47. Battery-operated Smoke Detectors

iStock

You know that tiny device that wakes you up in the middle of the night making a racket just because its batteries are dying? But could also save your life in the event of a fire? It’s turning 50! Duane D. Pearsall invented the first battery-operated smoke detector on February 5, 1969.

48. The Manson Family

In 1967, following his release from a seven-year prison stint for forging checks and transporting women across state lines for the purpose of prostitution, Charles Manson moved to San Francisco and began assembling a devout group of followers—many of them young women—who were ready to do his bidding, whatever that might be. Though the “family” unit was formed a bit earlier, they rose to global prominence—much to the horror of everyday citizens everywhere—when a group of Manson’s followers murdered five people at Roman Polanski and Sharon Tate’s Los Angeles rental home on the evening of August 8, 1969. Tate, who was eight months pregnant at the time, was among the victims. One week later, police raided Spahn Ranch—where the Manson Family lived—and arrested 26 individuals, Manson among them.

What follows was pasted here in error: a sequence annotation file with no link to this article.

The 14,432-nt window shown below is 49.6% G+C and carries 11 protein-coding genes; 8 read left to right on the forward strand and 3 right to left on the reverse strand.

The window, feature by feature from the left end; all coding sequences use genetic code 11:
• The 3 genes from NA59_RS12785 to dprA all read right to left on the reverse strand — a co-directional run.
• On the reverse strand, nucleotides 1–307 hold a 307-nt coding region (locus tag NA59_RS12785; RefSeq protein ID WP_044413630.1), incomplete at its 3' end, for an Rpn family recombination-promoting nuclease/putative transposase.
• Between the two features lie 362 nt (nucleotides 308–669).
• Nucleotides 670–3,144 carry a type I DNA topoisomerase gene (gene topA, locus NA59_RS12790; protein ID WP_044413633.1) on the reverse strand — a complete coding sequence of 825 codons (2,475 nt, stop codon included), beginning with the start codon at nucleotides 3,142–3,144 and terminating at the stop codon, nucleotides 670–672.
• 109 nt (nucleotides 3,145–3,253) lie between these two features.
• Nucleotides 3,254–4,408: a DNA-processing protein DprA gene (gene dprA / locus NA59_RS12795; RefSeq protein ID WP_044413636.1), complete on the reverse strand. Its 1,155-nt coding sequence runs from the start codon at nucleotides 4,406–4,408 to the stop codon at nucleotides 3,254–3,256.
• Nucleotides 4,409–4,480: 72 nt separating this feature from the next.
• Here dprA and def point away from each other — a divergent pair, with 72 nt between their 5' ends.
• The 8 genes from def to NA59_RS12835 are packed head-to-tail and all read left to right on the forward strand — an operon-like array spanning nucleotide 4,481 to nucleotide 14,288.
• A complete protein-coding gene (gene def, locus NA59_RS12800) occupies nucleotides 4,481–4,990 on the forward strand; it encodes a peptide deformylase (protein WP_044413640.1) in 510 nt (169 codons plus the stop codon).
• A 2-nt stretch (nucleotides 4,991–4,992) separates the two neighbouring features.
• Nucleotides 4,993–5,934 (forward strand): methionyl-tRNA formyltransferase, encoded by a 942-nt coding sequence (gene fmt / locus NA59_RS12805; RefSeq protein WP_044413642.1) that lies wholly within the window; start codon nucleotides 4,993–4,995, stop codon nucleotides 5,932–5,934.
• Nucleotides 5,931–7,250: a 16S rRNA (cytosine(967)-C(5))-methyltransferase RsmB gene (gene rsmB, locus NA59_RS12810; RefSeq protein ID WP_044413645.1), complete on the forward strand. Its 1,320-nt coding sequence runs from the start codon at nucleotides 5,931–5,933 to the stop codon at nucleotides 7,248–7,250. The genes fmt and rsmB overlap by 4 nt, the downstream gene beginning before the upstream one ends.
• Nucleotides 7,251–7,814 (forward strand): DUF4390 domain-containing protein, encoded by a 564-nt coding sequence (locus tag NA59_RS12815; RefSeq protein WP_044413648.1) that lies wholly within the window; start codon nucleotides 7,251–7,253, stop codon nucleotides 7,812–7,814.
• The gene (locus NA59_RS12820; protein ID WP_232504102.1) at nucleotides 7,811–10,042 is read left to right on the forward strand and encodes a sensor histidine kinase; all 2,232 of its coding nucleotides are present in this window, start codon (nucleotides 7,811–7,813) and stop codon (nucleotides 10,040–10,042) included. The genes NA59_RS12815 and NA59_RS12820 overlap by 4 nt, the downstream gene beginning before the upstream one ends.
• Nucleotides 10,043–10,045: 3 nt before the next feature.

49. Scooby Doo

On September 13, 1969, CBS viewers were introduced to the kind of trippy world of Scooby Doo and his gang of human mystery-solvers—Fred Jones, Daphne Blake, Velma Dinkley, and Shaggy Rogers—when Scooby-Doo, Where Are You! debuted as part of the Saturday morning cartoon lineup. That most of the “mysteries” ended in the same way—with the gang pulling a mask off the monster that had been stalking them, only to find it was a human they knew—didn’t seem to hinder the classic cartoon’s popularity.

50. Turn-on

Several months before Monty Python’s Flying Circus made its debut, another sketch comedy show—one that included Albert Brooks among its writers—made its premiere on February 5, 1969 and disappeared just as quickly. Though two episodes were filmed, only one aired. Leaving the series to be remembered as one of the biggest flops of all time. (Yes, it’s important to commemorate that, too.)

10 Rad Gifts for Hikers

Greg Rosenke/Unsplash
Greg Rosenke/Unsplash

The popularity of bird-watching, camping, and hiking has skyrocketed this year. Whether your gift recipients are weekend warriors or seasoned dirtbags, they'll appreciate these tools and gear for getting most out of their hiking experience.

1. Stanley Nesting Two-Cup Cookset; $14

Amazon

Stanley’s compact and lightweight cookset includes a 20-ounce stainless steel pot with a locking handle, a vented lid, and two insulated 10-ounce tumblers. It’s the perfect size for brewing hot coffee, rehydrating soup, or boiling water while out on the trail with a buddy. And as some hardcore backpackers note in their Amazon reviews, your favorite hiker can take the tumblers out and stuff the pot with a camp stove, matches, and other necessities to make good use of space in their pack.